In this tutorial, we’ll show how to find the central nodes of a tree.
2. Tree Centers
The graph theory defines a tree center as the node with minimal eccentricity (the length of the longest path to any other node):
On the left, we have an undirected and unrooted tree. On the right, we see the same tree rooted at its center.
That’s why we care about tree centers. Sometimes, we are given a tree as a regular graph, so no node is marked as the root. Our job is to root the tree, and doing so at the central node pays off in many applications.
We’ll assume that the trees we’re working with are unweighted, undirected, and unrooted.
2.1. Center and Diameter
Let and be the endpoints of a diameter containing an odd number of nodes, and let be its middle node.
Let another node be the tree’s center and the diameter node closest to :
Depending on whether is between and or and , either the path is longer than or than . That’s impossible since, by our assumption, has the minimum eccentricity. So, can’t be the center, which means that must be.
If the diameter contains an even number of nodes, there are two middle nodes, and both will be the tree’s centers.
That gives us an idea of how to find the center(s) in unweighted trees.
Since central nodes are in the middle of a diameter, we can start by removing the endpoint nodes one layer at a time until we reach the middle nodes.
Each node in the outmost layer has only one neighbor, which we can call its parent. If we remove the surface nodes, their parents will have only one neighbor. As we move toward the center, the eccentricity decreases by one since all the edges have the same cost (1). So, we repeat this process by moving inward until we get one or two central nodes:
Although we assume the tree is unrooted, this algorithm implicitly defines its structure. The nodes it processes in the same iteration belong to the same level. Those processed in iteration are the parents of the nodes handled in iteration , and the tree’s center becomes its root.
Let’s run an example. In the first iteration, the surface nodes are , , , , and :
In the second one, those are , , and :
We process and in the third iteration and leave the loop with as the found center.
Let be the tree we get by removing the th iteration’s surface layer from . Those trees are implicit: we don’t construct them but can derive them during the algorithm’s execution.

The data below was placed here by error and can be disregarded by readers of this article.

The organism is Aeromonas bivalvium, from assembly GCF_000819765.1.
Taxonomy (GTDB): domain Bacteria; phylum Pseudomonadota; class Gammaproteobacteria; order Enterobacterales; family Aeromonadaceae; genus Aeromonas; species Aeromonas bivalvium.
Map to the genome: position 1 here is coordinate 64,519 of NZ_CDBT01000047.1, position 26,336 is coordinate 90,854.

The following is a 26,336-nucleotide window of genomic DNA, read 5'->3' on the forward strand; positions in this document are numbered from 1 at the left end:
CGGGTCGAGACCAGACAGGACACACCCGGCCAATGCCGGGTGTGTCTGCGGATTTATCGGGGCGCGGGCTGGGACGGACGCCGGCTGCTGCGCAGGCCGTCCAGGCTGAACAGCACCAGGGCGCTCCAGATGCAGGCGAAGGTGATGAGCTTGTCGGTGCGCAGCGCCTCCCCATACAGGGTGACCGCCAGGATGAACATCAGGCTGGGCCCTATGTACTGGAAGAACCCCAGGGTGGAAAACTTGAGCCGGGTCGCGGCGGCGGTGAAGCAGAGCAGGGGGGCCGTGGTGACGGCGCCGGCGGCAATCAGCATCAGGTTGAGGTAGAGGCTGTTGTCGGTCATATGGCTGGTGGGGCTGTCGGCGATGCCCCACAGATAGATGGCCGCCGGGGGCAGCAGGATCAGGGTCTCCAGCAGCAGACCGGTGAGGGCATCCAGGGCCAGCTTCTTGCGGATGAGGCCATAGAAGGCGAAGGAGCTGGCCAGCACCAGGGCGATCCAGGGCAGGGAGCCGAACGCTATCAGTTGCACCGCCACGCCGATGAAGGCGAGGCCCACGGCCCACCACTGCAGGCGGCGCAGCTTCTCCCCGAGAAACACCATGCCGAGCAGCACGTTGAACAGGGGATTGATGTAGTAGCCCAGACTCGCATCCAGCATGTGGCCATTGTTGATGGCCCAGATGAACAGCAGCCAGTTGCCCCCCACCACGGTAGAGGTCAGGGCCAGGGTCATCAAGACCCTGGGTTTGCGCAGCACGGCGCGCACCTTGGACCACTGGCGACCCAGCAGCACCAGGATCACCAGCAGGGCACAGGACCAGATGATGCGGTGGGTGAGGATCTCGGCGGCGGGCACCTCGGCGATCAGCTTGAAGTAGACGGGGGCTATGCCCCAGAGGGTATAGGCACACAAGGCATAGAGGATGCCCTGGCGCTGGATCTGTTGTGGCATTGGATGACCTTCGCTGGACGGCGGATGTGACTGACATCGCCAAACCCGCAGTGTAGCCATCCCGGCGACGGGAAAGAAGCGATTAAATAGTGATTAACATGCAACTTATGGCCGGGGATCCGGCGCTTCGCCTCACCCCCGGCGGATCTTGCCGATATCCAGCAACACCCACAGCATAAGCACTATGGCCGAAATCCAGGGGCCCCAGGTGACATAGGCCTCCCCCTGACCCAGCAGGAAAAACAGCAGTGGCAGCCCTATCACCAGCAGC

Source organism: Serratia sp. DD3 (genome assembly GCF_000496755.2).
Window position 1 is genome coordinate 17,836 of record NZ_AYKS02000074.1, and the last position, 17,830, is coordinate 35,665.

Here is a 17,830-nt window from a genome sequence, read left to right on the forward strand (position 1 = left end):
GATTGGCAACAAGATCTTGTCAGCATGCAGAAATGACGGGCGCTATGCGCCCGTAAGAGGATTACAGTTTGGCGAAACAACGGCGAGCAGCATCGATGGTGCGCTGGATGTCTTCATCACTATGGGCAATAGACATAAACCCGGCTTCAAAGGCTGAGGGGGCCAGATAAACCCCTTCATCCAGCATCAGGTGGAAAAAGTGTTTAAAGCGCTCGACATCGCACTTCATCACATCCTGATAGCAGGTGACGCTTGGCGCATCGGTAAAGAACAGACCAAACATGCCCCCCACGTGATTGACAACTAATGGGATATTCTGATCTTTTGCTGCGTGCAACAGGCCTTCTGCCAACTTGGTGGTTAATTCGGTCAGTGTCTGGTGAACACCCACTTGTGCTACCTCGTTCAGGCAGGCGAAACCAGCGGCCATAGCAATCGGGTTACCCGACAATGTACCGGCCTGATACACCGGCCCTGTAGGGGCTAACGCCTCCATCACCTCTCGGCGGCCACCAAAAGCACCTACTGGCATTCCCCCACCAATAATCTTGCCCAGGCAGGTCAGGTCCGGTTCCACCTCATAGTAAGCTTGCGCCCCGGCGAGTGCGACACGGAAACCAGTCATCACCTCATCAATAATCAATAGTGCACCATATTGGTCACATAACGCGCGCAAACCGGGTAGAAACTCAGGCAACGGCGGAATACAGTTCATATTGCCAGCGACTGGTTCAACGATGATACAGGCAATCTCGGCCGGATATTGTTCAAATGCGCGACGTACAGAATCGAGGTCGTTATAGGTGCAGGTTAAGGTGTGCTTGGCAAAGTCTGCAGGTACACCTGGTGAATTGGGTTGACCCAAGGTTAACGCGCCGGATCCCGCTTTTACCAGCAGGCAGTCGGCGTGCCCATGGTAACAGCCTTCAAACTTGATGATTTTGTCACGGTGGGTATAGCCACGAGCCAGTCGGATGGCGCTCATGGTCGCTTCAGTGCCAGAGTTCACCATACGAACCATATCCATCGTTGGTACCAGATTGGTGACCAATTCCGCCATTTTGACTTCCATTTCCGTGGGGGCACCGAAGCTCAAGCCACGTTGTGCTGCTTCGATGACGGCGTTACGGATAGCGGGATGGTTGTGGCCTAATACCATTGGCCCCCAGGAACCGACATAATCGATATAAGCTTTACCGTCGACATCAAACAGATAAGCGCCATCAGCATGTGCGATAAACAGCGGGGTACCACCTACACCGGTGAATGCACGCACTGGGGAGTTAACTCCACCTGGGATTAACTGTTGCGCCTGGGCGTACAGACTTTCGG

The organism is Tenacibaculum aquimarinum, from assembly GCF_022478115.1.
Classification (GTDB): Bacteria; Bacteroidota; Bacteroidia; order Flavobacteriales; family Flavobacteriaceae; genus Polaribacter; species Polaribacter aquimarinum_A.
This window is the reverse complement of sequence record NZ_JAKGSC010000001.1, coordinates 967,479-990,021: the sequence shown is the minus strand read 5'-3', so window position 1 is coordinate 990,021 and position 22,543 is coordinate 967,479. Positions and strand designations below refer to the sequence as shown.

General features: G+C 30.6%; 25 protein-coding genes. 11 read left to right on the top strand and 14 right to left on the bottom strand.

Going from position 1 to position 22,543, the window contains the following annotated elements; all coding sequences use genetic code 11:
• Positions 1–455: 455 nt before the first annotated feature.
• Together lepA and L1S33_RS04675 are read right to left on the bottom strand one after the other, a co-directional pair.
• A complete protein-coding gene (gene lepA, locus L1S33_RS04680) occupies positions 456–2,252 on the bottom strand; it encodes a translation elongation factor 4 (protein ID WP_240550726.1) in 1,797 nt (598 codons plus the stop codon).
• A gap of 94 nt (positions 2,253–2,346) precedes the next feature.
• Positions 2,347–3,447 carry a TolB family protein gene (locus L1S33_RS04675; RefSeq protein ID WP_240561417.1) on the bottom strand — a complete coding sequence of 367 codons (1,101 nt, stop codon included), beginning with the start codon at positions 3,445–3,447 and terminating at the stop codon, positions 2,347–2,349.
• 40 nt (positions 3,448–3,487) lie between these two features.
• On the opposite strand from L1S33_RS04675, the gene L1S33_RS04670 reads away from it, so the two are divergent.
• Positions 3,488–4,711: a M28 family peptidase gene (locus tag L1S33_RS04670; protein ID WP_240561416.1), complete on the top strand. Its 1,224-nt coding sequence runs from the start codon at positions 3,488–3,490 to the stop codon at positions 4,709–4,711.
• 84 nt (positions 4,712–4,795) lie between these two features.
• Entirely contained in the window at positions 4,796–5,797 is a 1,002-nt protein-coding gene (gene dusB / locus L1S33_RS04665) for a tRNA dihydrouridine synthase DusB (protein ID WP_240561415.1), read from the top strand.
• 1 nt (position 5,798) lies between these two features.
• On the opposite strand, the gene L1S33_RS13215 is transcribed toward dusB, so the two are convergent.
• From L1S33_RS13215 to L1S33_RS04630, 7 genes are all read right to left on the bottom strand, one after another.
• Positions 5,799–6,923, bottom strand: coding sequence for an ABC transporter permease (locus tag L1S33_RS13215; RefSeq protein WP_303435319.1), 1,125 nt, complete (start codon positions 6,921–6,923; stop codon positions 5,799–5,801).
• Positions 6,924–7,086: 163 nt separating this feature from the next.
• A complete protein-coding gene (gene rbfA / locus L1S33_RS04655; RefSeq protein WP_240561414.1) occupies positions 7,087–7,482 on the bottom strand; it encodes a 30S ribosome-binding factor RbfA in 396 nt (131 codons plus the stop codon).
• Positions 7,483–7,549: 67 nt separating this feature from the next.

Our loop invariant is that has the same center nodes as the input tree . Let’s prove it by induction.
The base case is , i.e., the situation before the main loop, which trivially holds: has the same centers as itself.
Let’s assume that the invariant is true at the end of the th iteration. Does it hold at the end of the iteration ? In other words, do and have the same centers?
We can show that’s the case by noting that a diameter’s endpoints have the degree one. If we remove such nodes from , all the diameters will shrink by a node from both sides. So, those in the middle will stay the same. As a result, and have the same centers.
Consequently, the nodes we end up with are ‘s central nodes. There can be two centers at most because each diameter has either one or two middle nodes. Furthermore, we’ve shown that the diameters intersect at the centers!
No node in an -ary tree has more than neighbors. In the worst case, a node’s edges are in a linked list, so we need to traverse it to find its degree. In such a tree with nodes, computing the degrees takes time. If is a constant, that will reduce to . Similarly, if we store neighbors in an array, we can read its length in time, which gives the overall complexity of .
Further, each edge is processed in the main loop only once. Since a tree with nodes has edges, the loop’s time complexity is .
So, this algorithm runs in linear time.
In this article, we showed how to find an unweighted tree’s central nodes in linear time. They are in the middle of the longest path(s), and there are at most two centers in each tree.